In 1984, Zhang Ruimin was appointed the managing director of the Quingdao Refrigerator Factory, coming from the municipality of Qingdao. One day in 1985, a furious customer came to the factory — one of those spending 17 times his salary in a refrigerator — complaining that the fridge that he had just bought was faulty. Zhang Ruimin, aware of the low quality of his production, checked all the stock and found out that 20% of the products were flawed. He selected the 76 faulty fridges, 76 employees and sledgehammers, and put them outside in the street. He asked the employees to smash the fridges and they did so, following the orders. The new about this uncommon fact was spreading quickly across China and people kept the name Quingdao linked to the publicly smashed bad-quality fridges.
Who was the elephant-visualiser back at 1984?
From this moment on, Zhang Ruimin’s determination will be focused in the profound change to produce high-quality products. He became the trigger for the transformation, the elephant-visualiser. At that time, there were other companies producing high-quality products such as bikes, cars, writing instruments, cameras and watches, but he was the first one targeting high-quality refrigerators. He, already at that point, started to do things differently. That was the beginning of a 30-year self-improvement path.
In 2 years, sales rose 83%. In 1991, Zhang Ruimin decided to change the name of the company, as at that moment quality had become the new image. Haier Group Corporation was born out of the abbreviation of the pronunciation of Liebherr – Lieberhaier. By 2010, Haier designed, manufactured and marketed over 15.000 products in 96 categories sold over 100 counties in the world.
What were the vision, the strategy and the principles behind?
Only some days ago I came across an article by Doug Kirkpatrick, about the Haier Group. The title was “Haier Elevation” that highlighted the “seismic changes” achieved. It rocketed my curiosity and there is where my research started. Doug is coming himself from The Morning Star company – the American tomato company that also reinvented the corporate culture and the organisation model, implementing holacracy – with no bosses and self-managed employees. Dough is engaged to create the future of management. He has been following closely Haier for the last years.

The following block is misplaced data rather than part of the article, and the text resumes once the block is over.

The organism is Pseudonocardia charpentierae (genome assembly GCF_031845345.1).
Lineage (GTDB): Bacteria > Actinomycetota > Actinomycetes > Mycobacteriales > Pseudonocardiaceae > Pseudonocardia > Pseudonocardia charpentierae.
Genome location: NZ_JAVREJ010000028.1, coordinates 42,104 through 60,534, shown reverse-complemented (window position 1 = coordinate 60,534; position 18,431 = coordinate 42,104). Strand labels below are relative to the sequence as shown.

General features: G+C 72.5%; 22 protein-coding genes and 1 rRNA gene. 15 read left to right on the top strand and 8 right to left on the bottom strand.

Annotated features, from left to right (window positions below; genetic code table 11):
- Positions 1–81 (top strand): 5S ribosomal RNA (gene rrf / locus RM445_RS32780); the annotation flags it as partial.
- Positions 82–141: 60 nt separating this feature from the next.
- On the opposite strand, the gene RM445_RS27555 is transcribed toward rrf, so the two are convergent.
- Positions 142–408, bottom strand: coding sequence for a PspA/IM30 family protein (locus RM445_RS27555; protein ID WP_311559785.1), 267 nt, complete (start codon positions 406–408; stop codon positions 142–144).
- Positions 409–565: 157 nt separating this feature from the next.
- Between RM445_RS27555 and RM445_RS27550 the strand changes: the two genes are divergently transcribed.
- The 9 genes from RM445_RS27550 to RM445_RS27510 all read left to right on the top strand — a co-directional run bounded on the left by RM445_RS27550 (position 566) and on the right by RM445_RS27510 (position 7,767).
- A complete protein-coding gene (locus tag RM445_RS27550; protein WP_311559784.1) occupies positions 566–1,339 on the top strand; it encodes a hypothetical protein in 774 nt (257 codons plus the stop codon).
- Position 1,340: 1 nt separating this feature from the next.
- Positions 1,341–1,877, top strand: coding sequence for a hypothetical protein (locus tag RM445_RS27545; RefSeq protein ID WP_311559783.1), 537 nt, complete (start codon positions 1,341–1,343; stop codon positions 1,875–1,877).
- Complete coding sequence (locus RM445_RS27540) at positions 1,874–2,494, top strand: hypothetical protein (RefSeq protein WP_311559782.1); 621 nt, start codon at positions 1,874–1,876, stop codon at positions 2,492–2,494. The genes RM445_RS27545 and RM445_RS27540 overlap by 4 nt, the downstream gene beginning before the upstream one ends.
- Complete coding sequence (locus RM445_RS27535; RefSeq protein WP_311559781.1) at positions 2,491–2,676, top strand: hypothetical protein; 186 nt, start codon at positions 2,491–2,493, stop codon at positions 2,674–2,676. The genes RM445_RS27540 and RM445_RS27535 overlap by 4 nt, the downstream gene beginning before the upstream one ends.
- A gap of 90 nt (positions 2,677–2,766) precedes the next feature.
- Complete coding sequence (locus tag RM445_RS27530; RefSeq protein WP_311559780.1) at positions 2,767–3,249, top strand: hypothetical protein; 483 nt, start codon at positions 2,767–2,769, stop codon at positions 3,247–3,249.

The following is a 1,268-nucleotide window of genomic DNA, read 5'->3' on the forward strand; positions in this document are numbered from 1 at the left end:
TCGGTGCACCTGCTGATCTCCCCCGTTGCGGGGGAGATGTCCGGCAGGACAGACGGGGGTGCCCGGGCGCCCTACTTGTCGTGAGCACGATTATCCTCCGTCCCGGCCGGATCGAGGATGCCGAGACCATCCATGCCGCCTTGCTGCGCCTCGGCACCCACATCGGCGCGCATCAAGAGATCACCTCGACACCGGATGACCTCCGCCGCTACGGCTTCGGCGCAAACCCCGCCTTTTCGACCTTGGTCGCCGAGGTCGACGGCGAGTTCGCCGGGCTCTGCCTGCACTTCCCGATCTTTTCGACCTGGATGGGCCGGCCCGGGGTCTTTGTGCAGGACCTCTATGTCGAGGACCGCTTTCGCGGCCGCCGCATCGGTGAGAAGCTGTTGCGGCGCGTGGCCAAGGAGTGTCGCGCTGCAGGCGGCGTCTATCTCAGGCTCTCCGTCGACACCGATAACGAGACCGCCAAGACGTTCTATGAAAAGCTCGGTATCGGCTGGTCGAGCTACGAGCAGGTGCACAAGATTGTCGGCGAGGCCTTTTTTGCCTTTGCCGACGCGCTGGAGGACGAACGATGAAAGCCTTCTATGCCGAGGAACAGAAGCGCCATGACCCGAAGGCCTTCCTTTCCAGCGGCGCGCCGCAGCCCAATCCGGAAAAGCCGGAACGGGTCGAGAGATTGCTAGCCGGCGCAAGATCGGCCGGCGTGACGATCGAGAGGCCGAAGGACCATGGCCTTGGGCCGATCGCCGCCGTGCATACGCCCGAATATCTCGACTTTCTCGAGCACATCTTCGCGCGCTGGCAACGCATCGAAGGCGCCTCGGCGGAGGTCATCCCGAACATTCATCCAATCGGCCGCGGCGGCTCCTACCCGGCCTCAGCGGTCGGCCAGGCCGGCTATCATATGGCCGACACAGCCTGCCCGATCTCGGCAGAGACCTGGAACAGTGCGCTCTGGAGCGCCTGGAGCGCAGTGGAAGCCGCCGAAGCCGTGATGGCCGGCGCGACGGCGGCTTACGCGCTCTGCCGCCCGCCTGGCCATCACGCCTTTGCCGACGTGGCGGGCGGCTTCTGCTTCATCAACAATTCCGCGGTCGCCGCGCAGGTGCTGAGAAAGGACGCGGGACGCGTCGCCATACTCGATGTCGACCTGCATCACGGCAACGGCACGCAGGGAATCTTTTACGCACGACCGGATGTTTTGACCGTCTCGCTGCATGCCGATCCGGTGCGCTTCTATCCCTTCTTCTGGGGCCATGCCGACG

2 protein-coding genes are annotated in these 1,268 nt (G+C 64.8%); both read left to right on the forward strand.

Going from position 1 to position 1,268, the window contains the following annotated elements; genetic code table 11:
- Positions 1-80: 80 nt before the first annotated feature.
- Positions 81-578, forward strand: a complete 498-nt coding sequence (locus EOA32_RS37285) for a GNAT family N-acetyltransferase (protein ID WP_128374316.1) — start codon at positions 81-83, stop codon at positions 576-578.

My enthusiasm in discovering how this company has been trying to reinvent itself since 1984, in a non-stop period, keeping its CEO, Zhang Ruimin, and many other leaders in the same boat, attracting talent and reaching to the podium where it is today, has led me to produce a three-installments blog. In this one I introduced some of the successes of Haier. It is clear it is a major player in their industry that continuously reached the top.
Scholars keep publishing articles about the business and managerial models reinvented by Zhang Ruimin and other articles are published in business web sites. Bill Fisher (IMD Lausanne) and Gary Hamel (Management Lab, London Business School) have been observing Haier for the last years.
But how did Haier do? What was the vision for each stage? What were the strategic, organisation, culture decisions that brought them to this state?
I will give some answers in the second article. I will describe the most relevant topics, from the point of view of strategy and organisation development, in the different phases that Haier went through in the last 30 years.
What are the principles and ideas that made them different?
This will be the focus of the third article.
Read in my next articles how Haier reached the top, continuously disrupting itself, and what we can learn from them – coming soon. You can subscribe to the blog if you want to get automatic publications about organisation of the next level.